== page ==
A handful of chapters prefer to launch out on their own rather than accept consolidation into larger units as part of a strategic plan to encourage larger donations.
Achieving consensus on a new strategic direction has eluded the American Lung Association (headquarters EIN 13-1632524 Form 990). The Chronicle of Philanthropy (Elizabeth Schwinn) reports on the flight of seven affiliates from the national association rather than agree to mergers into larger regional organizations.
- Five of the units are in California, which have agreed to call themselves Breathe California (Los Angeles chapter EIN 95-1641451 Form 990) after a settlement with the ALA in January of 2006 in which they agreed not to include a reference to lungs in their name.
- The New Hampshire unit (EIN 02-0222170 Form 990) has just recently gone to court to supervise its split with the national group. According to the AP story, this unit had gotten into a dispute with the national headquarters over a decade ago over the disposition of a $13 million bequest. Its Form 990 shows that the unit raises well under a million dollars a year, but has investments of $15 million.
- The Chicago affiliate (EIN 36-2222687 Form 990) has also declared its intention to go solo rather than join a group stretching to Minneapolis and the Dakotas (Chicago Tribune, Charles Storch). Joel Africk, CEO of the Chicago group, was a trial attorney until he joined the chapter in 2002 because he wanted a job that would enable him to spend more time with his family, according to an article in Crane's Chicago Business (Brian McCormick)(subscription only, sorry). (I have no way of knowing whether that was a consideration in the decision, but it does happen that personal considerations like this can have an impact.)
These high-profile dissents shouldn't completely overshadow the achievement in this reorganization. I found this Power Point presentation from a few years ago that set out the strategic challege facing the American Lung Association. Its donations through the 1990s were not keeping pace with those of similar organizations (what I call disease and disorder groups). Even more telling was a slide that showed that the ALA is viewed as favorably by the public as the American Heart Association or the American Diabetes Association, but they had only about a third as many donors as the Heart Association and half as many as the Diabetes Association. The diagnosis was that they simply weren't asking people to give.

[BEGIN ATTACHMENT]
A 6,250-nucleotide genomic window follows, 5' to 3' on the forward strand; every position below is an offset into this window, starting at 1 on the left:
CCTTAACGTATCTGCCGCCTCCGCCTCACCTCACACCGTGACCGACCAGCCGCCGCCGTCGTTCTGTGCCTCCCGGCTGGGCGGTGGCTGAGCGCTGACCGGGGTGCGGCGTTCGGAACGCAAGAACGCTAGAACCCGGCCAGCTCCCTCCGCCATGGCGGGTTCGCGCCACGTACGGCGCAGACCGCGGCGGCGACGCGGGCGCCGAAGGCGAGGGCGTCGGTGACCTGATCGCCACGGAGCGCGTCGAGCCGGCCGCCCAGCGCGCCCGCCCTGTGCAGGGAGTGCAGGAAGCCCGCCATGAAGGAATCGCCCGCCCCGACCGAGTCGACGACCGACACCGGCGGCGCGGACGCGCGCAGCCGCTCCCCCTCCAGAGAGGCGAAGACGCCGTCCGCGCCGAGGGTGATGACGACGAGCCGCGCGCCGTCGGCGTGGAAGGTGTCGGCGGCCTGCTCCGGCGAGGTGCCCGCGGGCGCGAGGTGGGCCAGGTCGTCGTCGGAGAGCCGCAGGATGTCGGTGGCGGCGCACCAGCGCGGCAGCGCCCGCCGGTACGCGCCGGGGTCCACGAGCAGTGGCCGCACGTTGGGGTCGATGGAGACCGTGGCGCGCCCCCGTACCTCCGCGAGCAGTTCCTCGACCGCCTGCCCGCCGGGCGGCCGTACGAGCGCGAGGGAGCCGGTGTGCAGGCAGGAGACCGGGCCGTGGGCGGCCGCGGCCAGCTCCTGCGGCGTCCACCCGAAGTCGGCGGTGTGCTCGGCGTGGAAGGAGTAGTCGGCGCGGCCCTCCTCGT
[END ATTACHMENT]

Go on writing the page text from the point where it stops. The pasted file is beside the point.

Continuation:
Buried in other articles was the observation that the ALA relied too heavily on direct mail. (Of course the ALA is known particularly for the Christmas Seals direct marketing campaign which it introduced in 1907 at the suggestion of social worker Jacob Riis, who was familiar with a similar campaign in his native Denmark.) As successful as that campaign has been over the last century, it has not produced much in the way of large donations that are the backbone of present-day fundraising efforts.
The new regional structure is intended to enable the local chapters to afford a larger fund raising staff to call on prospects for large donations and bequests.